We’ve seen headlines like these (at left) before. In what has become a seasonal occurrence, the release of a new or updated rating of corporate sustainability performance is followed in many quarters by disbelief — even dismay — that some raters are themselves inscrutable and that companies some consider pariahs have been ranked among those deemed most sustainable.
Familiar as this pattern is, with the autumn 2010 release of phase two of our Rate the Raters research program occurring amidst a series of major ratings announcements (from the Carbon Disclosure Project, Dow Jones Sustainability Indices, FTSE4Good, Newsweek and others), there seems to be greater interest and angst than normal among both rated companies and others working on the sustainability agenda.
On the corporate side, some may be hitting a boiling point fueled by the effort required to keep track of and respond to the constantly growing number of ratings. Perhaps for others it is the opacity of the ratings organizations’ methodologies and listing / de-listing processes. But we think there is something more profound taking place: ratings are being taken more seriously as they go mainstream. And, as they come to matter more to more stakeholders, the spotlight shines brighter on ratings — and the organizations which create and promote them.
Consider: A growing number of companies are linking executive compensation to performance on ratings. Major mainstream asset managers are examining company sustainability performance as part of their investment decision making. And, slowly but surely, citizens and consumers are starting to wake up to these issues and are turning to ratings for actionable information. While these are all welcome developments, increased attention means ratings must be able to demonstrate that they are fair, accurate and credible.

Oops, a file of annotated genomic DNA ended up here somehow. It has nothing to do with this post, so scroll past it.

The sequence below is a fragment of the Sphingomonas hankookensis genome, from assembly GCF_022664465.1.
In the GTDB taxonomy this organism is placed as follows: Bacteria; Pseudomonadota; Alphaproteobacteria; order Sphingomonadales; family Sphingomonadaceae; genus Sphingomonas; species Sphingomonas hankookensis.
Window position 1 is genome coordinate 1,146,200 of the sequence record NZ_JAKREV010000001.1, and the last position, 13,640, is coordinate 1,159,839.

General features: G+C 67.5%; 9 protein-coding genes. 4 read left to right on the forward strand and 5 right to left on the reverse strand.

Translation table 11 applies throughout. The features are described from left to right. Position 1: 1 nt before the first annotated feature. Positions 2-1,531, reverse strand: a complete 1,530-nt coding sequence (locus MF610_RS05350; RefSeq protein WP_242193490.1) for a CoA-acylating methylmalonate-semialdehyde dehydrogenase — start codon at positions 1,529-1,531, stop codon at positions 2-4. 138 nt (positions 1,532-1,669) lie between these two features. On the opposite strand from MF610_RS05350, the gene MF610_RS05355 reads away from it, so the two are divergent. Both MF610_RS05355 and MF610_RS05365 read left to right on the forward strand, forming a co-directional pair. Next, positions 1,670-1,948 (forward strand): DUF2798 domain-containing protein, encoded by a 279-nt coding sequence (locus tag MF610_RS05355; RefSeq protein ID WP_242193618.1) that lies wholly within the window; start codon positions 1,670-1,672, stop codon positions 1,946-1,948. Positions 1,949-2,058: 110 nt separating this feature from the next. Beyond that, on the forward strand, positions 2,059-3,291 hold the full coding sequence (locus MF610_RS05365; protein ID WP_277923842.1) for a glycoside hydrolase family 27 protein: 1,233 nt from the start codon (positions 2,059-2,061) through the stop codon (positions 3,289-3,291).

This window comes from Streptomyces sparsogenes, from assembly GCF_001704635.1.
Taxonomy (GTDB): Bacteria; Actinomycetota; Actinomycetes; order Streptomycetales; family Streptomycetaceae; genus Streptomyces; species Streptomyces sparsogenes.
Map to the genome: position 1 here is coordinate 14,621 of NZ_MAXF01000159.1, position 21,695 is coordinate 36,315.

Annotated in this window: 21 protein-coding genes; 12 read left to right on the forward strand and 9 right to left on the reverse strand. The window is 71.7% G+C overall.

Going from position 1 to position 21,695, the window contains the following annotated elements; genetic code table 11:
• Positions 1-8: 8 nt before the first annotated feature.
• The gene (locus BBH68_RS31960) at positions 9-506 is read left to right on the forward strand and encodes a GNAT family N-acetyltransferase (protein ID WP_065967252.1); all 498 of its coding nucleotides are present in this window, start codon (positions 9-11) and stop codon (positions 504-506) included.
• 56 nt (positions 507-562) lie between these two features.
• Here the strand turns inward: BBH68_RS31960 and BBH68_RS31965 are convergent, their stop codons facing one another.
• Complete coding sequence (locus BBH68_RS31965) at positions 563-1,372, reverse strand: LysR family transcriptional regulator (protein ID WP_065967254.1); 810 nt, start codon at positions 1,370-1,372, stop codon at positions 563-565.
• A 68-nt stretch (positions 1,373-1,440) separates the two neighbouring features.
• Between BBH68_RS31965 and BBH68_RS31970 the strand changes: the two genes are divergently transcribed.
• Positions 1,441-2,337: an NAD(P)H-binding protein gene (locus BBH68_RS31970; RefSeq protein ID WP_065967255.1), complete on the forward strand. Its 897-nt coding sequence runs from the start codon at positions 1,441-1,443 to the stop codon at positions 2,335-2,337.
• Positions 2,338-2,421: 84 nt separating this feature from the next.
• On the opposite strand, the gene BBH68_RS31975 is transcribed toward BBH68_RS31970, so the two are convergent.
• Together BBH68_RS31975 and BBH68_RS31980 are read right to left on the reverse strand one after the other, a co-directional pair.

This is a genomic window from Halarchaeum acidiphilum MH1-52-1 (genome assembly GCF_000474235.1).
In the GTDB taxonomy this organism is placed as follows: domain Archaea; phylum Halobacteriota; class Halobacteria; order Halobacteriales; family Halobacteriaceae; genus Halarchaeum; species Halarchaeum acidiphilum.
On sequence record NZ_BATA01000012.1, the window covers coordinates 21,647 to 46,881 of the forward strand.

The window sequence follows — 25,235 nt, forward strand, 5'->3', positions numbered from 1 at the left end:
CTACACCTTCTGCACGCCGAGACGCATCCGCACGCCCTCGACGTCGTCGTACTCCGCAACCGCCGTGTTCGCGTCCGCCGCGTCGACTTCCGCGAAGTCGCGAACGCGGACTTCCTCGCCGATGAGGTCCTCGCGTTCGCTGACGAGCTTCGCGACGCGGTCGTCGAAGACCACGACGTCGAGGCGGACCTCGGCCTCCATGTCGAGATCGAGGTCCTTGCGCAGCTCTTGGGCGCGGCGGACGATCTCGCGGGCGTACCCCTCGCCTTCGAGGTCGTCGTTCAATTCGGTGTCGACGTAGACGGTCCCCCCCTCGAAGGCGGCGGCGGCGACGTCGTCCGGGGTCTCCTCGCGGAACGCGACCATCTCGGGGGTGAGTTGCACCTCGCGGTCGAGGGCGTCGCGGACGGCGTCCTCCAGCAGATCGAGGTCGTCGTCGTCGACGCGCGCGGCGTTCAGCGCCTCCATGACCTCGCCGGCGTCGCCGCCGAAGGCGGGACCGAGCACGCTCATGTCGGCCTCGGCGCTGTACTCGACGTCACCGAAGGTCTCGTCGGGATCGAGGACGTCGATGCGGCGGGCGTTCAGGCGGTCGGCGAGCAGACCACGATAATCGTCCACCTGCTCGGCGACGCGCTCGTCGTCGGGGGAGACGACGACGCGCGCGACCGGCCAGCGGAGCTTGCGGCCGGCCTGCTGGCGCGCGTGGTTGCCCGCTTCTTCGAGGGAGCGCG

SustainAbility launched Rate the Raters because we see promise in this current mainstreaming and because we observe too many ratings failing to live up to expectations. We hope to play a constructive role in the ratings space by identifying and sharing best practices across ratings and by convening key stakeholders — raters, companies, investors, sustainability experts and others — to learn from these practices and to explore how ratings can be improved.